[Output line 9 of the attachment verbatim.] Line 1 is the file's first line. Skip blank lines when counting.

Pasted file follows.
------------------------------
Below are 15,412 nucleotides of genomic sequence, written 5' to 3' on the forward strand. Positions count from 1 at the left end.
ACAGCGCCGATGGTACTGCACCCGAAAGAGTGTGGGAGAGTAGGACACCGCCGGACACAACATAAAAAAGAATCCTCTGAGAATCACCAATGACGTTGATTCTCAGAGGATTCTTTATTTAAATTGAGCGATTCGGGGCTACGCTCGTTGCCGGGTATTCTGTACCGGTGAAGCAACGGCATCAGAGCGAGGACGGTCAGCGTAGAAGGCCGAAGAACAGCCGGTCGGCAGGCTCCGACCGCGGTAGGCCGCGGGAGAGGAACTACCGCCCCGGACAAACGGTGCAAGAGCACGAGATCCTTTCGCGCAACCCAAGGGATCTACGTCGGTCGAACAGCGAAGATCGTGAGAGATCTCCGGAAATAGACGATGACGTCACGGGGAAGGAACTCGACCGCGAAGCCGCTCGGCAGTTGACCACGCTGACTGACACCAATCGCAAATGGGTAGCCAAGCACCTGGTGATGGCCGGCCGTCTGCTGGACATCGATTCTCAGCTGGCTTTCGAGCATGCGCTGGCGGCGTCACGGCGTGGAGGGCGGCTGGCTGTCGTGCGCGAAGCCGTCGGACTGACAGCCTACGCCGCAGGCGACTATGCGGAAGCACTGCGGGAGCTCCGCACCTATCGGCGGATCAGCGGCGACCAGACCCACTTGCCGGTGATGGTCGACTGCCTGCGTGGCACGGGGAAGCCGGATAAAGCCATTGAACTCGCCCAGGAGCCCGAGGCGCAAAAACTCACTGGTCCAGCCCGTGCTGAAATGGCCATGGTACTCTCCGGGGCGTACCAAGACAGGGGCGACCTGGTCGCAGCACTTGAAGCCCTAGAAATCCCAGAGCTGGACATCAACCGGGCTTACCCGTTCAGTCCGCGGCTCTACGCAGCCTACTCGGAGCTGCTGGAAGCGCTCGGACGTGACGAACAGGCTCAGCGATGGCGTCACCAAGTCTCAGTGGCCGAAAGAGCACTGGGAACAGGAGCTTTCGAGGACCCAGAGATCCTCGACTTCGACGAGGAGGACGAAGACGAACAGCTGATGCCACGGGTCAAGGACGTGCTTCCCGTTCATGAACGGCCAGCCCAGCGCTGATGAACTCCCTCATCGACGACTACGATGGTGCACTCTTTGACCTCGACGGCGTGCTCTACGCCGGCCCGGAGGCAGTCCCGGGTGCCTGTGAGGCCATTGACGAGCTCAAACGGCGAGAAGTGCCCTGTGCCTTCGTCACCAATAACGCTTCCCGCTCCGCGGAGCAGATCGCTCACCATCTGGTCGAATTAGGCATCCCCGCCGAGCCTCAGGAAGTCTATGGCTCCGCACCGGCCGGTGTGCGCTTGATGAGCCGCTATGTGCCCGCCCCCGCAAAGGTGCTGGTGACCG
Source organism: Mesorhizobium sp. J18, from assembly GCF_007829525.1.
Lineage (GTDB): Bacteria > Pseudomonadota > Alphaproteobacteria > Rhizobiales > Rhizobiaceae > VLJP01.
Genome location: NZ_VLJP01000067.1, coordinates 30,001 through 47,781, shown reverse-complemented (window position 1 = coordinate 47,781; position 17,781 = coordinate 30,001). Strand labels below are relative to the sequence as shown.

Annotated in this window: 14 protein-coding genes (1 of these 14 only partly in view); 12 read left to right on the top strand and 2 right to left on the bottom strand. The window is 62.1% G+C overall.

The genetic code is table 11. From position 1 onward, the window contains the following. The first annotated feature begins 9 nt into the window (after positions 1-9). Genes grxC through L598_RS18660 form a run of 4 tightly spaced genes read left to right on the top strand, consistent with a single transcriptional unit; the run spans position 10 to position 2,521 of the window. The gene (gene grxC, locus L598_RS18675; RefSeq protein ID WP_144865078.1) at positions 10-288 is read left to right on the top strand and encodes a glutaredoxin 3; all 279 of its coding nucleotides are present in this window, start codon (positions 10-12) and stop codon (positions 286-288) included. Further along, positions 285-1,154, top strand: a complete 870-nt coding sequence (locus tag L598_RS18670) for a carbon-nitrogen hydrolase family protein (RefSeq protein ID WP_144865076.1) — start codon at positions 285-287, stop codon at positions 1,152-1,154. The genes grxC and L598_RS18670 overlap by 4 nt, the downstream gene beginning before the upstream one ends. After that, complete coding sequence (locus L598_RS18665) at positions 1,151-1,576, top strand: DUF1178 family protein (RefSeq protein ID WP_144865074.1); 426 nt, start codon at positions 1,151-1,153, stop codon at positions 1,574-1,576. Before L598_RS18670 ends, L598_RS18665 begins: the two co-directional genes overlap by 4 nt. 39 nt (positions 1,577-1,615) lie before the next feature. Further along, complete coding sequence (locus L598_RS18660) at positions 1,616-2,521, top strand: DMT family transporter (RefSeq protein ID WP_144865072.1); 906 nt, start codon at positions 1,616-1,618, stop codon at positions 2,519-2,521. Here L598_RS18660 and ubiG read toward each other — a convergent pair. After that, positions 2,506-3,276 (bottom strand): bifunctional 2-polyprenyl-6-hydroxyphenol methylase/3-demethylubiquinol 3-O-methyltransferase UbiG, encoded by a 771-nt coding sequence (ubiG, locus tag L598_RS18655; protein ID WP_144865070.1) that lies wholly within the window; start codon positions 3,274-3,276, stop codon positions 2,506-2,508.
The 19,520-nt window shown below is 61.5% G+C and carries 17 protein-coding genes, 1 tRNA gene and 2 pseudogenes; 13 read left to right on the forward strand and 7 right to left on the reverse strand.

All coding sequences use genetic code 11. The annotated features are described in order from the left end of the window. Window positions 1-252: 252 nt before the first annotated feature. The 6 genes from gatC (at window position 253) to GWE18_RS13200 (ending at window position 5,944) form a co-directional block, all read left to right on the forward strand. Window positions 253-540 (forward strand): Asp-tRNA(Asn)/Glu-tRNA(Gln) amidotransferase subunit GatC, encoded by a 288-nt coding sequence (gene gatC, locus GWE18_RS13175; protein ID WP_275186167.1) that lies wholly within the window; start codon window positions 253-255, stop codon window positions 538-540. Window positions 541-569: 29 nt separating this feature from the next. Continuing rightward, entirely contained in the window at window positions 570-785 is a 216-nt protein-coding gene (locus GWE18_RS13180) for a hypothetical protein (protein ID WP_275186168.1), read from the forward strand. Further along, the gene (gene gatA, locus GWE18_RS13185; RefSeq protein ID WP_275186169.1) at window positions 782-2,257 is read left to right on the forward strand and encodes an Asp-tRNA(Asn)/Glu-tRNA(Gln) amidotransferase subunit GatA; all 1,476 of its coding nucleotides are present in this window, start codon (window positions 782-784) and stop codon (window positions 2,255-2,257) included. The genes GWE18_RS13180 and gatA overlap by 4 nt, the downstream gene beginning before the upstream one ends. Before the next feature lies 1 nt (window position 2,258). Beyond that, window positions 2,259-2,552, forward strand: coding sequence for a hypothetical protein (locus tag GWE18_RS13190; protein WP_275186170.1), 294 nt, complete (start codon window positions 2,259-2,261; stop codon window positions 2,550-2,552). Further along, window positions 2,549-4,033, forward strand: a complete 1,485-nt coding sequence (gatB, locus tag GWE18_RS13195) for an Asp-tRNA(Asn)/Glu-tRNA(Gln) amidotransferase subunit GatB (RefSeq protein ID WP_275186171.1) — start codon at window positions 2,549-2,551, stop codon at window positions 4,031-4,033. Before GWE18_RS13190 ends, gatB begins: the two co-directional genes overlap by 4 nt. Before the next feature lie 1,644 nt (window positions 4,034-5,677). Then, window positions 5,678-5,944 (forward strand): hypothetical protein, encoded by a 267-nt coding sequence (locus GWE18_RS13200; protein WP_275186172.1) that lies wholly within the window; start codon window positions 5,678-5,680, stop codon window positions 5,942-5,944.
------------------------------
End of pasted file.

All coding sequences use genetic code 11. The annotated features are described in order from the left end of the window. Window positions 1-252: 252 nt before the first annotated feature. The 6 genes from gatC (at window position 253) to GWE18_RS13200 (ending at window position 5,944) form a co-directional block, all read left to right on the forward strand. Window positions 253-540 (forward strand): Asp-tRNA(Asn)/Glu-tRNA(Gln) amidotransferase subunit GatC, encoded by a 288-nt coding sequence (gene gatC, locus GWE18_RS13175; protein ID WP_275186167.1) that lies wholly within the window; start codon window positions 253-255, stop codon window positions 538-540. Window positions 541-569: 29 nt separating this feature from the next. Continuing rightward, entirely contained in the window at window positions 570-785 is a 216-nt protein-coding gene (locus GWE18_RS13180) for a hypothetical protein (protein ID WP_275186168.1), read from the forward strand. Further along, the gene (gene gatA, locus GWE18_RS13185; RefSeq protein ID WP_275186169.1) at window positions 782-2,257 is read left to right on the forward strand and encodes an Asp-tRNA(Asn)/Glu-tRNA(Gln) amidotransferase subunit GatA; all 1,476 of its coding nucleotides are present in this window, start codon (window positions 782-784) and stop codon (window positions 2,255-2,257) included. The genes GWE18_RS13180 and gatA overlap by 4 nt, the downstream gene beginning before the upstream one ends. Before the next feature lies 1 nt (window position 2,258). Beyond that, window positions 2,259-2,552, forward strand: coding sequence for a hypothetical protein (locus tag GWE18_RS13190; protein WP_275186170.1), 294 nt, complete (start codon window positions 2,259-2,261; stop codon window positions 2,550-2,552). Further along, window positions 2,549-4,033, forward strand: a complete 1,485-nt coding sequence (gatB, locus tag GWE18_RS13195) for an Asp-tRNA(Asn)/Glu-tRNA(Gln) amidotransferase subunit GatB (RefSeq protein ID WP_275186171.1) — start codon at window positions 2,549-2,551, stop codon at window positions 4,031-4,033. Before GWE18_RS13190 ends, gatB begins: the two co-directional genes overlap by 4 nt. Before the next feature lie 1,644 nt (window positions 4,034-5,677). Then, window positions 5,678-5,944 (forward strand): hypothetical protein, encoded by a 267-nt coding sequence (locus GWE18_RS13200; protein WP_275186172.1) that lies wholly within the window; start codon window positions 5,678-5,680, stop codon window positions 5,942-5,944.